In this week's episode, Neil, Natalia, and Niki debate historically black colleges and universities (HBCUs), the Rebecca Tuvel controversy, and commencement speeches.
Here are some links and references mentioned during this week’s show:
- Donald Trump recently suggested that a federal program that finances construction projects on historically black college and university campuses may be unconstitutional. But a few days later, he expressed “unwavering support” for HBCUs. Natalia observed Trump’s various moves to reach out to African Americans followed an Obama presidency that was often criticized for not reaching out to African Americans enough, something that the former president acknowledged in David Remnick’s New Yorker profile of him. Natalia also recommended Catharine Stimpson’s Public Books essay on how Trump looks to steer federal education funding to conservative Christian universities. Niki noted that in his book Between the World and Me, Ta-Nehisi Coates discussed how attending Howard University had uniquely shaped his life, something many graduates of HBCUs have argued. Neil drew parallels between the history of HBCUs and women’s colleges, and Natalia recommended Nancy Weiss Malkiel’s book, “Keep the Damned Women Out”: The Struggle for Coeducation, which traces the history of how elite universities opened their doors to women.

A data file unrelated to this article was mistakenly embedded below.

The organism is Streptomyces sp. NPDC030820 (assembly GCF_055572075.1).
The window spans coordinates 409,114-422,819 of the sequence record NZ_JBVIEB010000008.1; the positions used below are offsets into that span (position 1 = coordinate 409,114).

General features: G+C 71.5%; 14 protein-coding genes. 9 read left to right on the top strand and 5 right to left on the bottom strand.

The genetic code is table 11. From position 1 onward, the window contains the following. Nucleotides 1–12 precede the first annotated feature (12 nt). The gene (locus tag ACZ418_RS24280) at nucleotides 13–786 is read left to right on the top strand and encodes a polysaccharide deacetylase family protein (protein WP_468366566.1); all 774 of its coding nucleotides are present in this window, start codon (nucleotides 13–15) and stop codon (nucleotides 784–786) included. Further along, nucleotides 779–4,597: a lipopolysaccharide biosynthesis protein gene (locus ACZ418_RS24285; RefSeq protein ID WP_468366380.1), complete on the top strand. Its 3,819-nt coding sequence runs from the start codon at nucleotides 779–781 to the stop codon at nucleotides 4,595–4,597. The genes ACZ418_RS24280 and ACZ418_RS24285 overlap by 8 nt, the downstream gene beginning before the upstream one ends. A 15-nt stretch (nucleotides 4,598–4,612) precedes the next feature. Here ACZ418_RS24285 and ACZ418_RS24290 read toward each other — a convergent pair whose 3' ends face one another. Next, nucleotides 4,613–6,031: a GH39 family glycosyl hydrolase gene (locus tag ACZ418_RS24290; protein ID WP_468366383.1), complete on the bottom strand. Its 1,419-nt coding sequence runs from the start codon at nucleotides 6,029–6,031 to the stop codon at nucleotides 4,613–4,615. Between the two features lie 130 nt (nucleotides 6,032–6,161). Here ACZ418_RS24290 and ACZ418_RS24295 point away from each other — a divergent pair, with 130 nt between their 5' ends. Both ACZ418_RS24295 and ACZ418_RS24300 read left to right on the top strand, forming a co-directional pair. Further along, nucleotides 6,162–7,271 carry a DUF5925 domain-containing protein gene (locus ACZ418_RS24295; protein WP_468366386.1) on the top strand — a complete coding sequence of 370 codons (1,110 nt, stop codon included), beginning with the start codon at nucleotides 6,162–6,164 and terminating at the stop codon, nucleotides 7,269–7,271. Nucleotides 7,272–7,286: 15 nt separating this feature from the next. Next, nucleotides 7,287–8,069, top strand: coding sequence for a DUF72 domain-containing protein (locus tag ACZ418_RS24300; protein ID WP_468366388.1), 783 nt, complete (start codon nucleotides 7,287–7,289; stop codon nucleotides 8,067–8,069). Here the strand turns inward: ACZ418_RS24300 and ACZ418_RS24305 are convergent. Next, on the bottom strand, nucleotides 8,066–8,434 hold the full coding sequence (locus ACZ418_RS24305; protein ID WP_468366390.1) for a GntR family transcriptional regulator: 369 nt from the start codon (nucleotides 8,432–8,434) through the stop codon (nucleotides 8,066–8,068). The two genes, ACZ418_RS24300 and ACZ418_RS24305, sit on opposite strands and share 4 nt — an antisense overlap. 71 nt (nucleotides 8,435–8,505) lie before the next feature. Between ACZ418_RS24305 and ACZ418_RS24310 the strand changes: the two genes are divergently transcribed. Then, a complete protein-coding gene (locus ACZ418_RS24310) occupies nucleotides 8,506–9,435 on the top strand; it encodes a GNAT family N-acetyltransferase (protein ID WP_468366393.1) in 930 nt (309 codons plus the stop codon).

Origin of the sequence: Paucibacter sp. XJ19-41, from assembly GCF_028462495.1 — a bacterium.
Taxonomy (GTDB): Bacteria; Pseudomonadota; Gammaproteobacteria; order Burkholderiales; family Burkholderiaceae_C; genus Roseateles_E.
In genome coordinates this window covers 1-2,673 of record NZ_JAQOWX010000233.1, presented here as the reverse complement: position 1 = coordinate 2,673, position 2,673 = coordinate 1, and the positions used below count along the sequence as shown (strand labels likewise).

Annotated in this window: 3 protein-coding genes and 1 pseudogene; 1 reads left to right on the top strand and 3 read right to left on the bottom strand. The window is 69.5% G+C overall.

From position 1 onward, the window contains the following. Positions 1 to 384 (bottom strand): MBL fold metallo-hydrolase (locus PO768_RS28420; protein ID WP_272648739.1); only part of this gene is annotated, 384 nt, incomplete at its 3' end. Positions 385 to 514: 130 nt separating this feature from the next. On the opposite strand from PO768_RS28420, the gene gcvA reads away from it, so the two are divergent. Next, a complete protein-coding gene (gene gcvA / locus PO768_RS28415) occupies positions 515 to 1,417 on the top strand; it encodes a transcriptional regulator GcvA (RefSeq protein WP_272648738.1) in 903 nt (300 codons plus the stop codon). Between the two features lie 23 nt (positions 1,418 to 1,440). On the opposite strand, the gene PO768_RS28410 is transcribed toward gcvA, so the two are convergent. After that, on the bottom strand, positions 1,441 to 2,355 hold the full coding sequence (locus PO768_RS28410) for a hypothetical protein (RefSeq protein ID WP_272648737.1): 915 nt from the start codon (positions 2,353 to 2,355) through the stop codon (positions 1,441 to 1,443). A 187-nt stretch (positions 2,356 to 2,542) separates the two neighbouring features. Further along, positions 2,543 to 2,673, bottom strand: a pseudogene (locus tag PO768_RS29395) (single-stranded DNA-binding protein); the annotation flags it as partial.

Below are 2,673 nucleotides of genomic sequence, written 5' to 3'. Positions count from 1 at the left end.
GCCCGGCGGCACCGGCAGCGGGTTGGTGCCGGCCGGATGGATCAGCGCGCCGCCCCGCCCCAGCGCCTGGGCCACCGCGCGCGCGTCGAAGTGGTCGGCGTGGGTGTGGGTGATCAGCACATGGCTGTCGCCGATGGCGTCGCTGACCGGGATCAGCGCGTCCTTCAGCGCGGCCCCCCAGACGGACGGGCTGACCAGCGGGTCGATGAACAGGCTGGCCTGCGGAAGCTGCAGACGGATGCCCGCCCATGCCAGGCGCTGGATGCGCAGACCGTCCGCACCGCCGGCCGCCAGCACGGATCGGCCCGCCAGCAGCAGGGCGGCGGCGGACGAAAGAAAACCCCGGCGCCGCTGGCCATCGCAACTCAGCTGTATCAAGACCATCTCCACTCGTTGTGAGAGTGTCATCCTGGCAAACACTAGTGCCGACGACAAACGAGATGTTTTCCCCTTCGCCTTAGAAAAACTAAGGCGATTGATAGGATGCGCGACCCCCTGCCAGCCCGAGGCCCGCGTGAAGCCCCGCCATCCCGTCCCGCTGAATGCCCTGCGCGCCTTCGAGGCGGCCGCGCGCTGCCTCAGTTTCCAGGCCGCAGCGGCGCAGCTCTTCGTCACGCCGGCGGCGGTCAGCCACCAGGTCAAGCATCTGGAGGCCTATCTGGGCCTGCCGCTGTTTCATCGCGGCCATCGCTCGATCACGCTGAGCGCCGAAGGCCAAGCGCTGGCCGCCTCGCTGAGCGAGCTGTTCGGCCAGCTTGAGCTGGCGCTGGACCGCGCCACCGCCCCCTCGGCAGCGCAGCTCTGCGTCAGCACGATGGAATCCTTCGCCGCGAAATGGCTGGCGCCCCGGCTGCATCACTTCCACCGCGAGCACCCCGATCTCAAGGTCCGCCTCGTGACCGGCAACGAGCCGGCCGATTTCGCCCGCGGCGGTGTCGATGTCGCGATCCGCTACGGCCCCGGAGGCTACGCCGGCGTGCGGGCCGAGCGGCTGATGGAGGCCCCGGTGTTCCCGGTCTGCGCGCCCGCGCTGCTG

- The philosophy professor Rachel Tuvel published an article in the feminist journal Hypatia that explored how arguments about transgender and transracial identities illuminate the logics behind how we think about identity. The article provoked great controversy, including an open letter condemning the article and an apology from Hypatia’s Board of Associate Editors. Tuvel has also earned her defenders, including Kelly Oliver writing in the Los Angeles Review of Books. Natalia commented on how conservatives, including David French at National Review, have viewed the controversy as the latest excess of campus liberalism.
- It’s graduation time! We discussed the history of commencement speeches, including famous addresses by Steve Jobs and Stephen Colbert.
In our regular closing feature, What’s Making History:
- Neil discussed the killing of Jordan Edwards and the history of police shooting into moving vehicles.